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Carncormick 436m,
1449, 18km
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Carncormick Hill Carn Chormaic A name in Irish
(prob. Ir. Carn Chormaic [PDT], 'Cormac’s cairn') Antrim County, in Carn List, Olivine basalt lava Bedrock

Height: 436m OS 1:50k Mapsheet: 9 Grid Reference: D16915 14333 This summit has been logged as climbed by 27 members. Recently by: Ulsterpooka, trostanite, Peter Walker, Wilderness, leader1, Garmin, whoRya, sandman, Cweed101, AntrimRambler, hillhound, Asho-and-Dave, mark-rdc, cerosti, dr_banuska
I have climbed this summit: NO (You need to be a logged-in member to change this.)

Longitude: -6.175484, Latitude: 54.962814 , Easting: 316915, Northing: 414333 Prominence: 91m,   Isolation: 3.5km,   Has trig pillar
ITM: 716838 914318,   GPS IDs, 6 char: Crn436, 10 char: Crncrmck
Bedrock type: Olivine basalt lava, (Upper Basalt Formation)

The triangulation pillar on the summit stands on the remains of a cairn.   Carncormick is the 779th highest summit in Ireland.

Trackback: http://mountainviews.ie/summit/668/
COMMENTS for Carncormick 1 of 1
One of the first times I can remember being impre .. by slemish   (Show all for Carncormick)
MountainViews.ie Picture about mountain Carncormick in area Antrim Hills, Ireland
Picture: looking to the bigger antrim hills to the N
gerrym on Carncormick, 2007
by gerrym  8 Sep 2007
This walk starts from the SE side of the hill. Take the road to the Quolie resevoirs, using the parking space for several cars before the gate (174114 A). Follow the track alongside the Quolie river, firstly with pasture hemmed in by stone walls containing cows, sheep and horses as company, but then further into the rough moorland of the surrounding hills. The water of the river is brown from the peat covered hills and soon glimpse the bank of grass holding back a great volume of it at Quolie resevoir 1. Cross the grass bank and a bridge over the water outlet, which cascades down a glittering stairway. A raised trackway follows the river on one side and the resevoir on the other, I wore my temporary shepard hat here as a group of sheep hurried along in front with no escape.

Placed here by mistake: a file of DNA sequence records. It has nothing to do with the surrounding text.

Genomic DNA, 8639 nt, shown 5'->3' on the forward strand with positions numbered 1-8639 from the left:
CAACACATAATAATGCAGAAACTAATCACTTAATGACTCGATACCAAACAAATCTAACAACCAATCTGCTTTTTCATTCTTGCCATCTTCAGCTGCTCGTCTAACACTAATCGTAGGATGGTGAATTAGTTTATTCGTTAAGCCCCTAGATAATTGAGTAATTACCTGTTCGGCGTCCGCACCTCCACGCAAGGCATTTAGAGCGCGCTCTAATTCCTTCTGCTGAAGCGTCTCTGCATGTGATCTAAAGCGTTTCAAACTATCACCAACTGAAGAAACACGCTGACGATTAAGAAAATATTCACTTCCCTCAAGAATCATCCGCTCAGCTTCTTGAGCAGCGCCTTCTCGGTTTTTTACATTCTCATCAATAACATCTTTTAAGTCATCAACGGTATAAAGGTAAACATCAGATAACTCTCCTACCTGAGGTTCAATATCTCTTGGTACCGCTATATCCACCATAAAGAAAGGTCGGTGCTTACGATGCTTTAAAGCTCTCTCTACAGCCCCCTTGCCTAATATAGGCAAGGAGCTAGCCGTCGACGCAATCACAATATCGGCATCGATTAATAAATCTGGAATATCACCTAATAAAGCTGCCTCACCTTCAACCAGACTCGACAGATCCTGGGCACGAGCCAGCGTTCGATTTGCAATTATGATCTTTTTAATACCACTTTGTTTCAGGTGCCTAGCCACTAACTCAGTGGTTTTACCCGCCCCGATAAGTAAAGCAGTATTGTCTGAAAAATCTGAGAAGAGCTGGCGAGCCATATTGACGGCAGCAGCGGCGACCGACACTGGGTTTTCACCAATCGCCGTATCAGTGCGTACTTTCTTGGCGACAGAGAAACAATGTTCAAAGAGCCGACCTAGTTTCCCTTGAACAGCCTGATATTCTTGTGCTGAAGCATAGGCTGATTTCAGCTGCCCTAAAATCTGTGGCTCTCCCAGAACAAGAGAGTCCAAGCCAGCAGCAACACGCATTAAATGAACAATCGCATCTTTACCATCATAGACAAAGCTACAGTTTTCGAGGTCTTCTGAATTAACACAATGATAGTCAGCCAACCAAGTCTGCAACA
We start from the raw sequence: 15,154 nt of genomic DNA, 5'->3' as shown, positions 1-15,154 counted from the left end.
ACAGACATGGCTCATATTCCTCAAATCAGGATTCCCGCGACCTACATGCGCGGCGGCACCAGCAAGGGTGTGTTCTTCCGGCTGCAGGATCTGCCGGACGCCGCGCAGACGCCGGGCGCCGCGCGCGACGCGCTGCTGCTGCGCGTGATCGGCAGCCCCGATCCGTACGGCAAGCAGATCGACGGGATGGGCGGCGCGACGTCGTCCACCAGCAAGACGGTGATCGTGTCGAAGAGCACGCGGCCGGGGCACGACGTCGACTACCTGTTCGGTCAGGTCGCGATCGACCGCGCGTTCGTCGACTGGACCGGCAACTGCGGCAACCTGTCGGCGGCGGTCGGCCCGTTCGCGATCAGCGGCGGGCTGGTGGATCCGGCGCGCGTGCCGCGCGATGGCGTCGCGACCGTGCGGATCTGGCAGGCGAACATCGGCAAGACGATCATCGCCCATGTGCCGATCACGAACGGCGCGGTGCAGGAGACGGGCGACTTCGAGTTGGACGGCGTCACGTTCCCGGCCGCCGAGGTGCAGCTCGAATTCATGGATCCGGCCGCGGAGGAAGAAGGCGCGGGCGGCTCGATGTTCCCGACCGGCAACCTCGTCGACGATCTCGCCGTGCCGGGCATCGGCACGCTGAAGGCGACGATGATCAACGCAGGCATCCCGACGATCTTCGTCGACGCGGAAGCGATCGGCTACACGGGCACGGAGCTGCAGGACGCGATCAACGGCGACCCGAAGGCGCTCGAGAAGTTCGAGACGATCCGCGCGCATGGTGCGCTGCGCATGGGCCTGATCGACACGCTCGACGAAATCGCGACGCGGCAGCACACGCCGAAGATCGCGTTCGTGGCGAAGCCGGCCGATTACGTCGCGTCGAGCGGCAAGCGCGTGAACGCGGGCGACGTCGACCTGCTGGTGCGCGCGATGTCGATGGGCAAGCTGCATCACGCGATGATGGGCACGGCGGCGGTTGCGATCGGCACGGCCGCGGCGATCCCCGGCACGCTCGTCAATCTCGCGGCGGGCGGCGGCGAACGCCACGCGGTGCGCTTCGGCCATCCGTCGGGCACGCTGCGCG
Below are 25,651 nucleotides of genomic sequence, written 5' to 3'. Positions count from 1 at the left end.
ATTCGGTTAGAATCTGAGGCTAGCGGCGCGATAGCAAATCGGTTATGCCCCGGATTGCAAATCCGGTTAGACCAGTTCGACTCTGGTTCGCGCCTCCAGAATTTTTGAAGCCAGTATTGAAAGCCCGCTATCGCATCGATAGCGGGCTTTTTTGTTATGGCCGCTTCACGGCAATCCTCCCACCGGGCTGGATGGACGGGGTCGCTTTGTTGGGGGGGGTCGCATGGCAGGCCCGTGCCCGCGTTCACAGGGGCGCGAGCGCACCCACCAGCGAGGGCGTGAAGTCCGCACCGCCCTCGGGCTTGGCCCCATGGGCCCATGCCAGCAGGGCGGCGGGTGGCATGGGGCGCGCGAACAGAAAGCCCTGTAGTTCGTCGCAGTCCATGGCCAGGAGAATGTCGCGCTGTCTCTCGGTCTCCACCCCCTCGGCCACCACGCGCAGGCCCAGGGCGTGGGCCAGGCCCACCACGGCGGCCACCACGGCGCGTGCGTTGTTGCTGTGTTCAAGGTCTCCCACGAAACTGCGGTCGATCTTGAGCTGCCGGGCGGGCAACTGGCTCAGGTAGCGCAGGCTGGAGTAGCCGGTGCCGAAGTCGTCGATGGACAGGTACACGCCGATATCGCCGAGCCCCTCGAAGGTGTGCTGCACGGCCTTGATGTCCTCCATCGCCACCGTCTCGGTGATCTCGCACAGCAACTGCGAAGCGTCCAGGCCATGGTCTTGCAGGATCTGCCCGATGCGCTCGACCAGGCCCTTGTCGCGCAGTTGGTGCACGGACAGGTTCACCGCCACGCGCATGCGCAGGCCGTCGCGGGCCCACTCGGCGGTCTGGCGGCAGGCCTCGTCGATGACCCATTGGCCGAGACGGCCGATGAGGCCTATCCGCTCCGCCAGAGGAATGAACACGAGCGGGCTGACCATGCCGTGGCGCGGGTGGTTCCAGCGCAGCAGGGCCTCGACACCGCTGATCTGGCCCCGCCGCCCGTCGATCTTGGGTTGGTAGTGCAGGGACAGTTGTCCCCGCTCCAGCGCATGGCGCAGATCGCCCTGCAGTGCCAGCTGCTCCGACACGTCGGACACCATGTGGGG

Occasionally fish would perform ballet in the air above the waters of the resevoir as i walked. An iron girder provides a crossing point over the river onto the hillside, as climb the second higher resevoir comes into view. A few fish jumping here would have been welcome to reduce the cleg popualtion which had great joy in biting through my light fleece. The ground is good for a while but soon turns to deep tussocky heather where every footstep is an accident waiting to happen - this goes on for ages as walk NW before reaching the sensibler ground at the trig pillar.
It was a good day and the views were similar, all the bigger hills to the N (Trostan, Slivenanee etc), the Sperrins from the N coast down and most impressively into the gaping valley of Glenariff which had a swathe of low cloud reaching up to its brim. Absolutely beautiful views in all directions as puffy cumulus dotted a blue sky. Butterflies and bees kept me company as i sat and drank in the views and my lunch.
Continued on to Mid Hill following the fenceline and returned back down to Quolie resevoir 2, following the track easily back to where i had parked. I think there is no doubt that it does pay to explore the lower hills - new experinences and challenges are an important part of walking as well as going back to the trusted and well worn paths of the likes of the Mournes. Trackback: http://mountainviews.ie/summit/668/comment/2816/
Your Score: Very useful <<  >>Average
Carncormick is a hill only to be appreciated in g .. by NICKY   (Show all for Carncormick)
We followed Nicky's excellent route description f .. by three5four0   (Show all for Carncormick)
(End of comment section for Carncormick.)

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British summit data courtesy:
Database of British & Irish Hills
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"ASTER+": Hillshade and Contours
Courtesy of Tiles GIScience Research Group @ Heidelberg University More detail here